Kennedy Says That He Will Introduce Senate Bill for Universal Health Care

By Shailagh Murray
Washington Post Staff Writer
Tuesday, November 18, 2008

Sen. Edward M. Kennedy (D-Mass.), making his second appearance on Capitol Hill since he began treatment for a malignant brain tumor in June, told reporters yesterday that he would advance a bill early next year calling for universal health care.

Some Democrats, including members of President-elect Barack Obama's circle, have begun to view expanded coverage as a longer-term goal.

The brief appearance by Kennedy, who made a surprise return in July to vote on a Medicare bill, represented an opportunity for him to show colleagues that he remains energetic and engaged, and that he intends to reclaim his committee post in January and take charge of the Obama health-care agenda. Some Democrats had speculated that Sen. Hillary Rodham Clinton (D-N.Y.) would attempt to assume the chairmanship of the Senate Health, Education, Labor and Pensions Committee.

Senate Finance Committee Chairman Max Baucus (D-Mont.) rolled out his own health-care bill days after Obama was elected, and Sen. Ron Wyden (D-Ore.) also expects to be a leading participant in the effort to establish universal health care.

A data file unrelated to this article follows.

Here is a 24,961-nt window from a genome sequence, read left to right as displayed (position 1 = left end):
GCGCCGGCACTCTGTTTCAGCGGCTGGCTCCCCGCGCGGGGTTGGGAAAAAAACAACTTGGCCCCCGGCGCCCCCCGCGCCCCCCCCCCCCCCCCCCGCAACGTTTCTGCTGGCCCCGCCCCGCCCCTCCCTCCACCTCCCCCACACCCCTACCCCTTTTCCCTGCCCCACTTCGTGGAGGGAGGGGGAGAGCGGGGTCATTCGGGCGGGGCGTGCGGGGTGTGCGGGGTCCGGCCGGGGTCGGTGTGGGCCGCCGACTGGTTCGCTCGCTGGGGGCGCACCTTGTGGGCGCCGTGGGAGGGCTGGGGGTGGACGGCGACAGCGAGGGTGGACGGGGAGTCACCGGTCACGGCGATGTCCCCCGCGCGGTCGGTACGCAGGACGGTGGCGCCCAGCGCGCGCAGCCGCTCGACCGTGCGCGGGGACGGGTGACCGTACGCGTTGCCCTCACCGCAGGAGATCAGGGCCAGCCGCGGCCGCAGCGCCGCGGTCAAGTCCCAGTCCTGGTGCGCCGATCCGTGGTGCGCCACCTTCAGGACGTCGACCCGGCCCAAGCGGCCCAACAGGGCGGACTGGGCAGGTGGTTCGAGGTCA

Kennedy has a head start on them all. Despite his illness, he directed his staff months ago to begin work on legislation that would vastly expand health coverage, a career-long goal of his.

But as the economy has worsened, attention has shifted to measures aimed at creating jobs and stabilizing the housing market. Obama is particularly eager to advance his alternative energy agenda.

Kennedy acknowledged the competition. "There's some major issues, obviously, the economy and also environmental issues," Kennedy said on his way to a staff meeting, where he was greeted with cheers.

"But the president-elect has indicated that this is going to be a priority, and I certainly hope it will."

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